Fundamentals of Nursing
- A Guide to Success in Nursing School, 7th Edition – Saunders Student Nurse Planner, 2011-2012
- Patricia A. Potter & Anne Griffin Perry – Fundamentals of Nursing
- Fundamental Concepts and Skills for Nursing, 3rd Edition by Susan C. deWit
- Human Health and Function – Fundamentals of Nursing
- Nursing Skills Online Version 2.0 for Fundamentals of Nursing The Practice of Nursing Research: Appraisal, Synthesis, and Generation of Evidence, 7e
Neonatal hyperbilirubinemia or Neonatal jaundice or Neonatal icterus is a yellowing of the skin and other tissues of a newborn infant. In newborns, jaundice is detected by blanching the skin with digital pressure so that it reveals underlying skin and subcutaneous tissue. Jaundiced newborns have an apparent icteric sclera, and yellowing of the face, extending down onto the chest. In neonates the dermal icterus is first noted in the face and as the bilirubin level rises proceeds caudal to the trunk and then to the extremities.
Jaundice is the most common condition that requires medical attention in newborns. In most infants, unconjugated hyperbilirubinemia reflects a normal transitional phenomenon. However, in some infants, serum bilirubin levels may excessively rise, which can be cause for concern because unconjugated bilirubin is neurotoxic and can cause death in newborns and lifelong neurologic sequelae in infants who survive (kernicterus).
1. History of the parents:
The imbalance of maternal and child blood type as Rh, ABO, polycythemia, infection, hematoma, gastrointestinal obstruction and breast milk.
2. Physical Examination:
Yellow, pallor convulsions, lethargy, hypotonic, shrill cry, weak reflexes feeding, irritability.
3. Psychosocial Assessment:
The impact of child illness on relationships with parents, whether the parents feel guilty, problems Bonding, separation from children.
4. Family knowledge include:
The cause of the disease and treatment, further treatment, whether the family knew others who had the same level of education, the ability to learn hyperbilirubinemia (Cindy Smith Greenberg. 1988)
Nursing Diagnosis Intervetions - Neonatal Hyperbilirubinemia
1. Fluid Volume Deficit related to inadequate fluid intake, photo-therapy, and diarrhea.
Goal: Body fluids of neonates adequate
Record the amount and quality of feces, skin turgor monitor, monitor intake output, give water between nursing or giving a bottle.
2. Hyperthermia related to the effects of phototherapy
Goal: The stability of a baby's body temperature can be maintained.
Give a neutral ambient temperature, keep the temperature between 35.5 ° - 37 ° C, check vital signs every 2 hours.
3. Impaired skin integrity related to hyperbilirubinemia and diarrhea
Goal: baby skin integrity can be maintained.
Assess skin color every 8 hours, monitor direct and indirect bilirubin, change position every 2 hours, massage areas that stand out, keep skin clean and moisture.
4. Impaired Parenting related to separation
Goal: Parents and infants showed behavior "Attachment", parents can express a lack of understanding of the Bounding.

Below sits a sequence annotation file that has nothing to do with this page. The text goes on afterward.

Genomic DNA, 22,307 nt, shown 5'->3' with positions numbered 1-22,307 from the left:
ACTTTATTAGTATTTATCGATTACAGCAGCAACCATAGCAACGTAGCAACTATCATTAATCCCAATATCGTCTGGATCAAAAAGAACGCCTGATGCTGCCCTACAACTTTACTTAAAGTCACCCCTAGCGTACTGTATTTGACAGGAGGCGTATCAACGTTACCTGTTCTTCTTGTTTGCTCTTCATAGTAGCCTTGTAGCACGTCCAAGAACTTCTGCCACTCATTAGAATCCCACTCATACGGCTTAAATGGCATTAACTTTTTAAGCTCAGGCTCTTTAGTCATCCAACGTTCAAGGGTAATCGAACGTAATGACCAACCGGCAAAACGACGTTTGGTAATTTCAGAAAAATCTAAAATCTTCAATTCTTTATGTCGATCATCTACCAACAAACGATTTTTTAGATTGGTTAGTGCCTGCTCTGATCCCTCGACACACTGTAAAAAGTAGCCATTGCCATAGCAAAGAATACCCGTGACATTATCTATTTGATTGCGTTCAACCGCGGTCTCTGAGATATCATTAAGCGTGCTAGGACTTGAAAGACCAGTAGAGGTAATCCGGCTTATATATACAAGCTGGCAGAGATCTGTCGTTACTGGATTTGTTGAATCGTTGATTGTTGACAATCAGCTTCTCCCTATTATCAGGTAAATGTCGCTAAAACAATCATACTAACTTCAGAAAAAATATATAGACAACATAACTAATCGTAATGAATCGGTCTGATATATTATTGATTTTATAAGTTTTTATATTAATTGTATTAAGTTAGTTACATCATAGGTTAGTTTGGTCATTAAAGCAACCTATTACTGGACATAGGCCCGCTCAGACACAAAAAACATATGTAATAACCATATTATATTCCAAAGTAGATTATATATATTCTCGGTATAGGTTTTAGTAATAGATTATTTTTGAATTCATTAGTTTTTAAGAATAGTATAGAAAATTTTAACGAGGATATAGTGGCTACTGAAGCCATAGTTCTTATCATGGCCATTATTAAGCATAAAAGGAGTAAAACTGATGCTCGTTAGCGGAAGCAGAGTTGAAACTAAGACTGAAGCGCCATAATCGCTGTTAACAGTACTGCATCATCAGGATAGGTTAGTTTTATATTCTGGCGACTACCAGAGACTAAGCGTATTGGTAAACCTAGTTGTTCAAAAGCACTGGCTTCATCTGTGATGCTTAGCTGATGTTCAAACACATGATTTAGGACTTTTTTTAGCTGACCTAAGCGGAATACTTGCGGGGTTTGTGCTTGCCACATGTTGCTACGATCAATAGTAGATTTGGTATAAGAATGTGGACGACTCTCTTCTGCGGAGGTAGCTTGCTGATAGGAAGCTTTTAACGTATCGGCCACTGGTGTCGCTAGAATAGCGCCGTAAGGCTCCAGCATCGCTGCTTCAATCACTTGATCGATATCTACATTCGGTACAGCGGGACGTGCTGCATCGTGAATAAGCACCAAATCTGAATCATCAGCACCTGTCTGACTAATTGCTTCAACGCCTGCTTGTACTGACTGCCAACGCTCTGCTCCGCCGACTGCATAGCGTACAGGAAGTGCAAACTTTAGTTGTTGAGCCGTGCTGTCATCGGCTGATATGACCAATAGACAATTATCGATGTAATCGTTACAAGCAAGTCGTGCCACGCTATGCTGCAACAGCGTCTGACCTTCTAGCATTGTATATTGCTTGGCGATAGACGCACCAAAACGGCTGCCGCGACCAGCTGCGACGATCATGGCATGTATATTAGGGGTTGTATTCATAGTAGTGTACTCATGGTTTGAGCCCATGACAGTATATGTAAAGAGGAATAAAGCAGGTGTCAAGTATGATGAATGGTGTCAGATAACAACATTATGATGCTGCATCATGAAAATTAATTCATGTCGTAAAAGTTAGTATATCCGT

Take the baby to the mother for feeding, close eyes open at the breast, for social stimulation with mothers, encourage parents to talk to their children, involve parents in treatment whenever possible, encourage the parents to express their feelings.
5. Anxiety related to therapy given to infants.
Goal: Parents know about care, it can identify the symptoms to pass the health care team.
Assess the client's knowledge of the family, give health education the cause of yellow, the process of therapy and treatment. Give health education on how to care of the baby.
6. Risk for injury related to transfusion rate
Goal: exchange transfusion can be performed without complications.
Note the umbilical condition, if the umbilical vein is used; wet umbilical with NaCl for 30 minutes before taking action, fasting neonates 4 hours before the procedure, keep the baby's body temperature, record the mother's blood type and Rh and blood to be transfused blood is fresh; monitor signs vital signs, during and after the transfusion; prepare suction when required; observe for fluid and electrolyte disturbances; apnoe, bradycardia, seizures; monitor laboratory according to the program.
Planing Discharge Application.
Growth and development and the changing needs of infants with hiperbilirubin (such as stimulation, exercise, and social contact) are always the responsibility of the parents to comply with the rules and the description given during hospitalization and follow-up care at home.
Factors that should be delivered so that the mother can perform the best action in the treatment of infants with hyperbilirubinemia (Warley & Wong, 1994):
Encourage the mother revealed / reported when babies have disorders of consciousness such as seizures, anxiety, apathy, appetite decreased breastfeeding.
Encourage her to use a pump milk for a few days to maintain smooth milk.
Provide an explanation of the photo-therapy procedure, a replacement for the lower levels of bilirubin baby.
Advised the mother to consider stopping breastfeeding in preventing an increase in bilirubin.
Teach about skin care.
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